Many people from around the world strangely believe that Lizzie Siddal remains ‘undead’
In great secrecy, on an autumn night in 1869, her coffin was exhumed from its resting place in London’s Highgate Cemetery. Rossetti, who was by now considered ‘insane’ by some of his acquaintances, was not present. The whole operation was masterminded by his friend and self-appointed agent, Charles Augustus Howell, a flamboyant teller of tales. There were no lights in the graveyard, so a large fire was built.
Howell afterwards told Rossetti that, when the coffin was opened, his wife’s body was beautifully preserved. She was not a skeleton, he mendaciously claimed, but as beautiful as she had been in life, and her hair had grown to fill the coffin with a brilliant copper glow which shone in the firelight. Indebted to Howell’s gloriously conceived fiction is the myth of the prevailing beauty of the original supermodel, even in death – and it is a myth that ensures that, to this day, many people from around the world strangely believe that Lizzie remains undead.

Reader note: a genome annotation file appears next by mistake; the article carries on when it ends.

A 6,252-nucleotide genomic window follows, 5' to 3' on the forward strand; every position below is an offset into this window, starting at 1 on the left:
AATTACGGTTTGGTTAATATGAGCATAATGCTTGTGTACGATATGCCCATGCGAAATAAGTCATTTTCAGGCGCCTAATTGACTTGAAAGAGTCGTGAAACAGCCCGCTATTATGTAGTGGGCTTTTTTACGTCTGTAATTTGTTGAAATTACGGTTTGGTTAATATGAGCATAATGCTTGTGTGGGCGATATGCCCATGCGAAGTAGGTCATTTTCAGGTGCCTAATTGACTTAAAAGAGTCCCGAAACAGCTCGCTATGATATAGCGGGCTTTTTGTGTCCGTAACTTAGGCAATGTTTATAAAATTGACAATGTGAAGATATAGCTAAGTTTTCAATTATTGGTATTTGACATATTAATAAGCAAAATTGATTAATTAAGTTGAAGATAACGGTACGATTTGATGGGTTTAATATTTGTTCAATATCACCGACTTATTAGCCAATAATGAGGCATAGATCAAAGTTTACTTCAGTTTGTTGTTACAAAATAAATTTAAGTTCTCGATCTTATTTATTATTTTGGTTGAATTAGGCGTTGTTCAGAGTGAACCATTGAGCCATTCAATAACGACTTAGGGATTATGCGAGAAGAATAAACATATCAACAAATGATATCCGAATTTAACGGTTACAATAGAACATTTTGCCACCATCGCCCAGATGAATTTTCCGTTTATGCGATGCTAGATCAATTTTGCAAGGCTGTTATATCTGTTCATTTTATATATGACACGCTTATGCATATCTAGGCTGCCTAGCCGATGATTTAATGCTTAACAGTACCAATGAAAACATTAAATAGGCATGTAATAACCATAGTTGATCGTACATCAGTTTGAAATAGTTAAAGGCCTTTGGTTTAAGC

A less fanciful tribute to Lizzie Siddal was written several decades later, by a former fellow student at the Sheffield School of Art. She wrote to a local paper, identifying herself only as ‘AS’: “It was a slight acquaintance I had with her, but it made a lasting impression on my memory.”
Lizzie Siddal died at the age of 32, but her extraordinary legacy continues. Her husband’s reclaimed poetry was published, to great acclaim – although the story of his poems’ provenance was kept a carefully guarded secret.
Lucinda Hawksley is the author of Lizzie Siddal, The Tragedy of a Pre-Raphaelite Supermodel, published by Andre Deutsch. Find out more via @lucindahawksley
Pre-Raphaelite Sisters is at the National Portrait Gallery in London until 26 January.